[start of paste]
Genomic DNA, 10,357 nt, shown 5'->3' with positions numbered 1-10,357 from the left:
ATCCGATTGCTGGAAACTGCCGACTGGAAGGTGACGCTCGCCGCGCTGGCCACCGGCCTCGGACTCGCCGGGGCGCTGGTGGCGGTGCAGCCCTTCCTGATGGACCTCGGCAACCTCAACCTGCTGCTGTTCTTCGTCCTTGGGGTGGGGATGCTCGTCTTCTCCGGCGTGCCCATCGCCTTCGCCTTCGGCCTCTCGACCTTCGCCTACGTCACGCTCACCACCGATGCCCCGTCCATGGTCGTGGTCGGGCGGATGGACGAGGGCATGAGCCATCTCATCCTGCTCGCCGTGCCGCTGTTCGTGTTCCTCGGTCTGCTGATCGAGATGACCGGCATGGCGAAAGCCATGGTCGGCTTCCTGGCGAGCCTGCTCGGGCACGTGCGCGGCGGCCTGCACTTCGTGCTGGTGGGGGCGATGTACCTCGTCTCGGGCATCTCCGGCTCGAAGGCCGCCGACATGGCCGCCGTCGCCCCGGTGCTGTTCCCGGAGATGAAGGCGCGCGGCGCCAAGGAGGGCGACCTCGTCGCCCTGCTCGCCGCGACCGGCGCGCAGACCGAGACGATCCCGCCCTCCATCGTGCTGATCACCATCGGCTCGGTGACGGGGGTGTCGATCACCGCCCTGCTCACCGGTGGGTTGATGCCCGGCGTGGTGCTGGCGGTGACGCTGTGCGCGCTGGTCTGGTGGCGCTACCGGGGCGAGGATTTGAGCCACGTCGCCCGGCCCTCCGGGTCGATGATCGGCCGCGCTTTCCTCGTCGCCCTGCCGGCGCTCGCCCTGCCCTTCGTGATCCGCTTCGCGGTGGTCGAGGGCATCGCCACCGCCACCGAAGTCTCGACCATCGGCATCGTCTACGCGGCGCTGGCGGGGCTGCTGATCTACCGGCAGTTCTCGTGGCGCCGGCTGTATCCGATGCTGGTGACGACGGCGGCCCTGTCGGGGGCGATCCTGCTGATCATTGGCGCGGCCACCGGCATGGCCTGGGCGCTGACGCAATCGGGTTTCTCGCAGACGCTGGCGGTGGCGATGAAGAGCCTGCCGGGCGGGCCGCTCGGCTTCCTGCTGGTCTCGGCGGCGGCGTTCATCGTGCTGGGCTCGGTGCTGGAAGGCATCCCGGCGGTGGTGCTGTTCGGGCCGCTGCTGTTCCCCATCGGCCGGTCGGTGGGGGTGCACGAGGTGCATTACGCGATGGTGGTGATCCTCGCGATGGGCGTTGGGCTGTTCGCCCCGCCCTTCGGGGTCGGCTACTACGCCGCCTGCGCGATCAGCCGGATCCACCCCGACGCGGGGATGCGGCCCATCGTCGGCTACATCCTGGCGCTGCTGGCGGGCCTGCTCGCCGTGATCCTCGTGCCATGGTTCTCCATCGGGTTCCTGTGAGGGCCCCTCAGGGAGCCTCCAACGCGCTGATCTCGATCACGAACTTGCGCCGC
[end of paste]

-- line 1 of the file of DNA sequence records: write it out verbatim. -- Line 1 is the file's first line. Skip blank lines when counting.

Genomic DNA, 10,357 nt, shown 5'->3' with positions numbered 1-10,357 from the left: